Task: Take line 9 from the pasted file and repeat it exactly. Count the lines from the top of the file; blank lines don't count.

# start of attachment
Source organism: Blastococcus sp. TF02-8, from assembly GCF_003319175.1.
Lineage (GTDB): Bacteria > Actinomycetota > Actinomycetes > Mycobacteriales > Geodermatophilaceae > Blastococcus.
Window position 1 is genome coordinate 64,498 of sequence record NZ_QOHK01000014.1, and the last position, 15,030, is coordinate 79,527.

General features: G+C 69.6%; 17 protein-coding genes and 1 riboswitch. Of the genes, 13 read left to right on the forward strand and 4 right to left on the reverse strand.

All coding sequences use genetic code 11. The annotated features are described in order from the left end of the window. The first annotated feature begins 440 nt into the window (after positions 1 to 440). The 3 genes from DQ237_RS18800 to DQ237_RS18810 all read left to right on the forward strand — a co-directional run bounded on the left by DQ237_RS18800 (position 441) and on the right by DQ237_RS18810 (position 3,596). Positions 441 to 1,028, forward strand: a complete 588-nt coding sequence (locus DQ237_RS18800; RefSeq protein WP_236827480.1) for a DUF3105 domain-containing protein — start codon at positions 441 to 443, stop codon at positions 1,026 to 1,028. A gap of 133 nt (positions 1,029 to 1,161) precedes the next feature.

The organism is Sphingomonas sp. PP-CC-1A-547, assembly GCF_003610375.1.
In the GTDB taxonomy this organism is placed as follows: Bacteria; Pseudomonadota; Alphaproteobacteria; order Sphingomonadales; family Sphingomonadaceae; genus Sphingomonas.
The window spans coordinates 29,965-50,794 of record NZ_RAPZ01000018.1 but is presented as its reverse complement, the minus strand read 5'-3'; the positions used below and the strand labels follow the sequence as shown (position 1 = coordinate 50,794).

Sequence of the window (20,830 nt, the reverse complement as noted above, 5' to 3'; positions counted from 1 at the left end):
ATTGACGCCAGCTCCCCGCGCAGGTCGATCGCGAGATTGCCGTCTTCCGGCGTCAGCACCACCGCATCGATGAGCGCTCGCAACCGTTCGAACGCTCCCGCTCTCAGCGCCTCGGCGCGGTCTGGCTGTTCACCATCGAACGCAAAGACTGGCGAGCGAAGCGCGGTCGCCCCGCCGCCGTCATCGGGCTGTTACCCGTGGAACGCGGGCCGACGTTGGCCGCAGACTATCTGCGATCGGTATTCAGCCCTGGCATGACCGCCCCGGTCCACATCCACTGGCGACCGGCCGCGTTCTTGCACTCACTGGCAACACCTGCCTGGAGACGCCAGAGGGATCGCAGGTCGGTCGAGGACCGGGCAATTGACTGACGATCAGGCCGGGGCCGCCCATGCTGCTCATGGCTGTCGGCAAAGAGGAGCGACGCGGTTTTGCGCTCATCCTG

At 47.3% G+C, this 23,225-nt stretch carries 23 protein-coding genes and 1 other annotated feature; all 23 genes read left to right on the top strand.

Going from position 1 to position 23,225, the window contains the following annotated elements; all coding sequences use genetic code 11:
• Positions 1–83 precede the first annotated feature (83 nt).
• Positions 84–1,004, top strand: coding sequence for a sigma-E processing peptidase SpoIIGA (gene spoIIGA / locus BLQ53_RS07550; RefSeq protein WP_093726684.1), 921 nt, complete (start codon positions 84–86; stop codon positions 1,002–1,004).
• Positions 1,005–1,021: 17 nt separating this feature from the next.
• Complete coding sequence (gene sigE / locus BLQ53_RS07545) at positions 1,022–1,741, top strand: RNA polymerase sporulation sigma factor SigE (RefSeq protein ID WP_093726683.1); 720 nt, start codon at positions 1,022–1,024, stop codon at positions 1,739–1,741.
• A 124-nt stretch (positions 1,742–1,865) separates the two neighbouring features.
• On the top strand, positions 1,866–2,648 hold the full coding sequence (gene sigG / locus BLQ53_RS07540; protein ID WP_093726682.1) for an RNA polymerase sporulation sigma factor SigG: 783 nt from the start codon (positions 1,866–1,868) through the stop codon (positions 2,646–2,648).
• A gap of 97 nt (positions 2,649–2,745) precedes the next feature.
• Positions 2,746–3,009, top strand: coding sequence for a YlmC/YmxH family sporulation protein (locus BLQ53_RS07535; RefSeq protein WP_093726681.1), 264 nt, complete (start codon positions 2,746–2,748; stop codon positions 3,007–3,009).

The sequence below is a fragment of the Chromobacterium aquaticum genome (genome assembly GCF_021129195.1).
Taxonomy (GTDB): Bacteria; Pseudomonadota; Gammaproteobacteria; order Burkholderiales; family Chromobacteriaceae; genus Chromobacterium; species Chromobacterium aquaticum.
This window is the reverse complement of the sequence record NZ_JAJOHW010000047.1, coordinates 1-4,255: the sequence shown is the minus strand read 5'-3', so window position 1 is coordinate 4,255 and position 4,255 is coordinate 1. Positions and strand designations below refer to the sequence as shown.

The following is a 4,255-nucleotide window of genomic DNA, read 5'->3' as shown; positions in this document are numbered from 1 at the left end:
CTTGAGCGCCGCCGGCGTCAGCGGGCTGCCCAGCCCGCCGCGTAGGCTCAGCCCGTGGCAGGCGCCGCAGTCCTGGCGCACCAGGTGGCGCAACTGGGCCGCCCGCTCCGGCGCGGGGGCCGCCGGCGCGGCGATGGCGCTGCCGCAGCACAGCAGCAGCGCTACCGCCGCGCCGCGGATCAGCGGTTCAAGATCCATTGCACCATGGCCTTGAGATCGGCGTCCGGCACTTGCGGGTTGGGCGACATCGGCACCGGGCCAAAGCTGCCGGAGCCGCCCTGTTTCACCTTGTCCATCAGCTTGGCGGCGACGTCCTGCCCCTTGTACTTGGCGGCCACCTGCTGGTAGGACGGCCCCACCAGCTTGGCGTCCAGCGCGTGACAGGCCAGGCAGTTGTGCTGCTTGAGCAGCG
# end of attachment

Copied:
Sequence of the window (20,830 nt, the reverse complement as noted above, 5' to 3'; positions counted from 1 at the left end):